Pezzulo, G., Rigoli, F. & Chersi, F. The mixed instrumental controller: using value of information to combine habitual choice and mental simulation. Front. Psychol. 4, 92 (2013).
Pennartz, C. M. A., Ito, R., Verschure, P. F. M. J., Battaglia, F. P. & Robbins, T. W. The hippocampal–striatal axis in learning, prediction and goal-directed behavior. Trends Neurosci. 34, 548–559 (2011).
Lansink, C. S., Goltstein, P. M., Lankelma, J. V., McNaughton, B. L. & Pennartz, C. M. A. Hippocampus leads ventral striatum in replay of place-reward information. PLoS Biol. 7, e1000173 (2009).
Wimmer, G. E. & Shohamy, D. Preference by association: how memory mechanisms in the hippocampus bias decisions. Science 338, 270–273 (2012).
Johnson, A., van der Meer, M. A. & Redish, A. D. Integrating hippocampus and striatum in decision-making. Curr. Opin. Neurobiol. 17, 692–697 (2007).
Prelec, D. & Loewenstein, G. Decision making over time and under uncertainty: a common approach. Manage. Sci. 37, 770–786 (1991).
Bartra, O., McGuire, J. T. & Kable, J. W. The valuation system: a coordinate-based meta-analysis of BOLD fMRI experiments examining neural correlates of subjective value. Neuroimage 76, 412–427 (2013).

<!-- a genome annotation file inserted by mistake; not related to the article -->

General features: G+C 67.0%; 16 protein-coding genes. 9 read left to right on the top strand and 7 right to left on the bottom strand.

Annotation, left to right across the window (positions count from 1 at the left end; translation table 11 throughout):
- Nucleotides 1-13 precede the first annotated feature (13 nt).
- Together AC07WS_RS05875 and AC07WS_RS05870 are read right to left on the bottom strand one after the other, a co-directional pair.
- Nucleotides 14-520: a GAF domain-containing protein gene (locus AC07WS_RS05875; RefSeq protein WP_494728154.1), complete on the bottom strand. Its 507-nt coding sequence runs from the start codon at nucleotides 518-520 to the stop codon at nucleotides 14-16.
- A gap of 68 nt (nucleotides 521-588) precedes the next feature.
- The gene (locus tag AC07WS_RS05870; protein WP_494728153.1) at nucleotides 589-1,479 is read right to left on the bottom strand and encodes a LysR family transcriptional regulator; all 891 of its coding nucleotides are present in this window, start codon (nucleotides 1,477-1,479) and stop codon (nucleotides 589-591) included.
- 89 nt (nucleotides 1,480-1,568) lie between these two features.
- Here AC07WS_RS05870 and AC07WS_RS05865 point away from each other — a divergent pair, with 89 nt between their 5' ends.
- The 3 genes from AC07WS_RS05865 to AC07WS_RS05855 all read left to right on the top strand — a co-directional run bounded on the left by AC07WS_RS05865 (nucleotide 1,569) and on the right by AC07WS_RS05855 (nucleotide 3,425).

Rushworth, M. F., Noonan, M. P., Boorman, E. D., Walton, M. E. & Behrens, T. E. Frontal cortex and reward-guided learning and decision-making. Neuron 70, 1054–1069 (2011).
Friston, K. J. et al. Psychophysiological and modulatory interactions in neuroimaging. Neuroimage 6, 218–229 (1997).
Botvinick, M. & Toussaint, M. Planning as inference. Trends Cogn. Sci. 16, 485–488 (2012).
Friston, K. et al. The anatomy of choice: active inference and agency. Front. Hum. Neurosci. 7, 598 (2013).
Friston, K. et al. Active inference and epistemic value. Cogn. Neurosci. 6, 187–214 (2015).
Pezzulo, G., Rigoli, F. & Friston, K. Active Inference, homeostatic regulation and adaptive behavioural control. Prog. Neurobiol. 134, 17–35 (2015).
O’Keefe, J. A review of the hippocampal place cells. Prog. Neurobiol. 13, 419–439 (1979).
Moser, E. I., Kropff, E. & Moser, M. B. Place cells, grid cells, and the brain’s spatial representation system. Annu. Rev. Neurosci. 31, 69–89 (2008).
O'Keefe, J. & Burgess, N. Geometric determinants of the place fields of hippocampal neurons. Nature 381, 425–428 (1996).
Cohen, N. J. & Eichenbaum, H. Memory, amnesia, and the hippocampal system MIT press (1993).
D’Ardenne, K., McClure, S. M., Nystrom, L. E. & Cohen, J. D. BOLD responses reflecting dopaminergic signals in the human ventral tegmental area. Science 319, 1264–1267 (2008).